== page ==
The agency is examining how artificial intelligence could help it review misconduct complaints and administer the bar exam.
The State Bar of California has started wading into the artificial intelligence waters.
The agency is exploring ways AI could help bolster the efficiency of its attorney discipline system and assist with administering the bar exam.
The bar recently entered into a contract with the MITRE Corporation to help it develop and evaluate algorithmic processes for identifying whether an attorney misconduct complaint could be closed without investigation.
State Bar Executive Director Leah T. Wilson said if an AI tool can be crafted to help the bar more speedily review whether to close or investigate complaints, it would reduce the administrative burden on staff. That in turn would allow the bar to shift its “human resources to other parts of the case processing continuum,” Wilson said.
Freeing up staff to assist with serious allegations of lawyer misconduct could be beneficial in light of the state auditor’s recent recommendation that the State Bar not hire as many new employees for its discipline unit as desired.
Wilson said an AI tool could also assist in ensuring a level of consistency and standardization in the bar’s review of the roughly 16,000 attorney misconduct complaints it receives annually. The technology could be especially helpful amid a nearly 60 percent increase in complaints made to the bar in recent months, a bump that has come amid the agency starting to accept online complaints.
It was the transition last fall to permitting online complaints that allowed the bar to even contemplate an AI tool for reviewing such filings, according to Wilson.
She stressed that the MITRE project is in the early stages, and the bar will closely examine the effectiveness of the tool developed.
“If it’s not reliable to a very high degree of statistical significance, we couldn’t implement it,” Wilson said.
The bar’s $90,000 contract with MITRE, which was signed last month, calls for the company to complete its work on the project by mid-October.
Meanwhile, the State Bar is planning to use AI to help it administer the First-Year Law Students’ Examination, known as the “Baby Bar.” Law students completing their first year of law study at an unaccredited law school or through the Law Office Study Program are among those who must take the test.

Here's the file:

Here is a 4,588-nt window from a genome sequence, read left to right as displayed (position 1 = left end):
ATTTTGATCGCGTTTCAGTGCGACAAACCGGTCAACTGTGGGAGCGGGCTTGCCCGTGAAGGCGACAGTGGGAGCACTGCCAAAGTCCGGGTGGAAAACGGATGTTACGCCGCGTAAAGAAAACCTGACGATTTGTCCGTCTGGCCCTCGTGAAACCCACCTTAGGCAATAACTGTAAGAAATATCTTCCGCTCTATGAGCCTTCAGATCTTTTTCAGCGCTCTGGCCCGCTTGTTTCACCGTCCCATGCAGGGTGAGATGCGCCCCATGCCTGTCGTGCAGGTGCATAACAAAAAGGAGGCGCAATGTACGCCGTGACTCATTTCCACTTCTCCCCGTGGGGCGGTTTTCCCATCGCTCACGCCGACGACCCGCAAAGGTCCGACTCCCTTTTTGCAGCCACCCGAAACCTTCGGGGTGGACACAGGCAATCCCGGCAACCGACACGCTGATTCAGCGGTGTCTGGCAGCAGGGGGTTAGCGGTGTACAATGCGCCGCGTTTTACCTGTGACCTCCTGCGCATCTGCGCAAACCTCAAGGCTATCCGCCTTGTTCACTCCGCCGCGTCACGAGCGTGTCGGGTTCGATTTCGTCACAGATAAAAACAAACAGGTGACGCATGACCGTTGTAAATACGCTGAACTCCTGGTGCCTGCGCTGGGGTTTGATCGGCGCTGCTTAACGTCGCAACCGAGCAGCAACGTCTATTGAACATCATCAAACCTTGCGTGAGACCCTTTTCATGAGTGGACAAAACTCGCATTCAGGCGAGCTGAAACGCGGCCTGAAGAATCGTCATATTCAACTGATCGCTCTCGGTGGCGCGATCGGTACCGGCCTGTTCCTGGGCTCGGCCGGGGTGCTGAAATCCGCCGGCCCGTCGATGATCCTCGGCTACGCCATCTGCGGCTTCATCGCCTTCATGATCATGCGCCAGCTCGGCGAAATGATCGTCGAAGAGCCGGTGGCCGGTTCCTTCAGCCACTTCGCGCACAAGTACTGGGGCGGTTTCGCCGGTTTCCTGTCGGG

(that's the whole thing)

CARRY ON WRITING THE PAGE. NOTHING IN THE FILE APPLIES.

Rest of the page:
At two of the sites where the Baby Bar will be given next month, the bar will be piloting the use of AI proctors for the essay portion of the exam that is taken on computers, Wilson said.
Live proctors will be there as well to ensure things go smoothly and to respond if the AI software alerts them to any patterns of eye movement or gestures out of the norm for test takers.
“If all goes well, it is our intention to deploy AI proctoring for the July bar exam,” Wilson said.
The bar began exploring AI proctoring because it struggled last year to attract enough proctors to administer the exams it gives to prospective lawyers.
Wilson said there will still need to be some human proctors present at future exams for security purposes and to help with any issues that arise, according to Wilson. But she said a successful pilot of AI proctoring would reduce the overall need for human proctors moving forward.
On both the bar exam and attorney discipline fronts, Wilson said the bar is seeking to strike the right balance between being forward-leaning while protecting against the risks that arise with the deployment of new technologies.
“I think it is the responsibility of good government everywhere to figure out how we can take advantage of technology to improve the services that we provide to the public,” she said.
Separate from the initiatives mentioned above, a bar task force is actively working to identify regulatory changes that would provide members of the public with greater access to legal services through technology, such as AI. The next meeting of the Task Force on Access Through Innovation of Legal Services is Monday, May 13.
*This article first appeared on Evolve the Law.